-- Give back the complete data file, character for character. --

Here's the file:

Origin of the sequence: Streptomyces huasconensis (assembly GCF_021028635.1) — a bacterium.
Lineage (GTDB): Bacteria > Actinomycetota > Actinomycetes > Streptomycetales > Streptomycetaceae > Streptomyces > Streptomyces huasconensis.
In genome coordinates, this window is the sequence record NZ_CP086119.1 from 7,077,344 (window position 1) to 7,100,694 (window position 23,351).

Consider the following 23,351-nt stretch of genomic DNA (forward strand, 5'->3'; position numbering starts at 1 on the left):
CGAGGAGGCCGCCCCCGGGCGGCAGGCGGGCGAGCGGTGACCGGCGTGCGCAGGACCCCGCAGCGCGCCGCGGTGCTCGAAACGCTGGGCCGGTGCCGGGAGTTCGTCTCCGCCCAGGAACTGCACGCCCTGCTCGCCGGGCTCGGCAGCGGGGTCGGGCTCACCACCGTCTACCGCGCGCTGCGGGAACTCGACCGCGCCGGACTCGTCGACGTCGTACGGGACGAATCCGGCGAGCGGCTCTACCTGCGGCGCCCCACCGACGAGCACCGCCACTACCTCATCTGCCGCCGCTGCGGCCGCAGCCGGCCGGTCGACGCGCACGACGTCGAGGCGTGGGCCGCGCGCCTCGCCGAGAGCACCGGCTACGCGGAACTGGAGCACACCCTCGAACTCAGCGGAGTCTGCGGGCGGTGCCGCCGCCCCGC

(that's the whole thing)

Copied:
Origin of the sequence: Streptomyces huasconensis (assembly GCF_021028635.1) — a bacterium.
Lineage (GTDB): Bacteria > Actinomycetota > Actinomycetes > Streptomycetales > Streptomycetaceae > Streptomyces > Streptomyces huasconensis.
In genome coordinates, this window is the sequence record NZ_CP086119.1 from 7,077,344 (window position 1) to 7,100,694 (window position 23,351).

Consider the following 23,351-nt stretch of genomic DNA (forward strand, 5'->3'; position numbering starts at 1 on the left):
CGAGGAGGCCGCCCCCGGGCGGCAGGCGGGCGAGCGGTGACCGGCGTGCGCAGGACCCCGCAGCGCGCCGCGGTGCTCGAAACGCTGGGCCGGTGCCGGGAGTTCGTCTCCGCCCAGGAACTGCACGCCCTGCTCGCCGGGCTCGGCAGCGGGGTCGGGCTCACCACCGTCTACCGCGCGCTGCGGGAACTCGACCGCGCCGGACTCGTCGACGTCGTACGGGACGAATCCGGCGAGCGGCTCTACCTGCGGCGCCCCACCGACGAGCACCGCCACTACCTCATCTGCCGCCGCTGCGGCCGCAGCCGGCCGGTCGACGCGCACGACGTCGAGGCGTGGGCCGCGCGCCTCGCCGAGAGCACCGGCTACGCGGAACTGGAGCACACCCTCGAACTCAGCGGAGTCTGCGGGCGGTGCCGCCGCCCCGC